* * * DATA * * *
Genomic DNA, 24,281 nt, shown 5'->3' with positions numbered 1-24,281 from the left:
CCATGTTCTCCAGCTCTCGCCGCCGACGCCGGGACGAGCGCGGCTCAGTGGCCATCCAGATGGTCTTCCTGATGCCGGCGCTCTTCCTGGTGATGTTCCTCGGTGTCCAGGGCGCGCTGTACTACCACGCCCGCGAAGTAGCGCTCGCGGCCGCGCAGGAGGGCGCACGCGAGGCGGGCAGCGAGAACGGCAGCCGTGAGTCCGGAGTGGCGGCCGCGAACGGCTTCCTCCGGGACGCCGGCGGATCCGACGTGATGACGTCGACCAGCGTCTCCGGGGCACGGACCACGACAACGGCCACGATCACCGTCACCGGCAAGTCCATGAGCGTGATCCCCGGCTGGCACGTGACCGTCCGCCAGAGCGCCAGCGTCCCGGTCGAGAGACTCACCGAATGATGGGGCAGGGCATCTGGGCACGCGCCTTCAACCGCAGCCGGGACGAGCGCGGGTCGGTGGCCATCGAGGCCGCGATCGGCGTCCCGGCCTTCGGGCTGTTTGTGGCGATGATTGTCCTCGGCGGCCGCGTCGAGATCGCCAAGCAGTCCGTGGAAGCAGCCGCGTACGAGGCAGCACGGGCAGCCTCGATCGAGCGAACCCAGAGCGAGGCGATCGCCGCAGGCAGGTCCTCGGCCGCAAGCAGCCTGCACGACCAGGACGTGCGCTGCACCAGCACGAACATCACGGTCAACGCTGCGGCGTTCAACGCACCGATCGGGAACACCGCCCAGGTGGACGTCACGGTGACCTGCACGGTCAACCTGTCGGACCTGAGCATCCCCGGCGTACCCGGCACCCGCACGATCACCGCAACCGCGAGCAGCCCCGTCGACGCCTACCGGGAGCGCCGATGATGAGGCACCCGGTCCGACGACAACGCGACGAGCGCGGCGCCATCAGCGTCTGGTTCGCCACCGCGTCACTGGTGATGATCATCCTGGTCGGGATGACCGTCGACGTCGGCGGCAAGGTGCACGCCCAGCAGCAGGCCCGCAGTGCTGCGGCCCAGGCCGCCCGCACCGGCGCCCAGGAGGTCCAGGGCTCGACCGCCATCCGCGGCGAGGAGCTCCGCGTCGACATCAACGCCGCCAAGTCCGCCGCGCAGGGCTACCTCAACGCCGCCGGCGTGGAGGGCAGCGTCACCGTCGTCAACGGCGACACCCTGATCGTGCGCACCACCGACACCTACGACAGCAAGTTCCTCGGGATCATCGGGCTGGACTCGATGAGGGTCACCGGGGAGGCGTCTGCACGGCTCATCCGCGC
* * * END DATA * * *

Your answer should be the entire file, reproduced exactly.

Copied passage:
Genomic DNA, 24,281 nt, shown 5'->3' with positions numbered 1-24,281 from the left:
CCATGTTCTCCAGCTCTCGCCGCCGACGCCGGGACGAGCGCGGCTCAGTGGCCATCCAGATGGTCTTCCTGATGCCGGCGCTCTTCCTGGTGATGTTCCTCGGTGTCCAGGGCGCGCTGTACTACCACGCCCGCGAAGTAGCGCTCGCGGCCGCGCAGGAGGGCGCACGCGAGGCGGGCAGCGAGAACGGCAGCCGTGAGTCCGGAGTGGCGGCCGCGAACGGCTTCCTCCGGGACGCCGGCGGATCCGACGTGATGACGTCGACCAGCGTCTCCGGGGCACGGACCACGACAACGGCCACGATCACCGTCACCGGCAAGTCCATGAGCGTGATCCCCGGCTGGCACGTGACCGTCCGCCAGAGCGCCAGCGTCCCGGTCGAGAGACTCACCGAATGATGGGGCAGGGCATCTGGGCACGCGCCTTCAACCGCAGCCGGGACGAGCGCGGGTCGGTGGCCATCGAGGCCGCGATCGGCGTCCCGGCCTTCGGGCTGTTTGTGGCGATGATTGTCCTCGGCGGCCGCGTCGAGATCGCCAAGCAGTCCGTGGAAGCAGCCGCGTACGAGGCAGCACGGGCAGCCTCGATCGAGCGAACCCAGAGCGAGGCGATCGCCGCAGGCAGGTCCTCGGCCGCAAGCAGCCTGCACGACCAGGACGTGCGCTGCACCAGCACGAACATCACGGTCAACGCTGCGGCGTTCAACGCACCGATCGGGAACACCGCCCAGGTGGACGTCACGGTGACCTGCACGGTCAACCTGTCGGACCTGAGCATCCCCGGCGTACCCGGCACCCGCACGATCACCGCAACCGCGAGCAGCCCCGTCGACGCCTACCGGGAGCGCCGATGATGAGGCACCCGGTCCGACGACAACGCGACGAGCGCGGCGCCATCAGCGTCTGGTTCGCCACCGCGTCACTGGTGATGATCATCCTGGTCGGGATGACCGTCGACGTCGGCGGCAAGGTGCACGCCCAGCAGCAGGCCCGCAGTGCTGCGGCCCAGGCCGCCCGCACCGGCGCCCAGGAGGTCCAGGGCTCGACCGCCATCCGCGGCGAGGAGCTCCGCGTCGACATCAACGCCGCCAAGTCCGCCGCGCAGGGCTACCTCAACGCCGCCGGCGTGGAGGGCAGCGTCACCGTCGTCAACGGCGACACCCTGATCGTGCGCACCACCGACACCTACGACAGCAAGTTCCTCGGGATCATCGGGCTGGACTCGATGAGGGTCACCGGGGAGGCGTCTGCACGGCTCATCCGCGC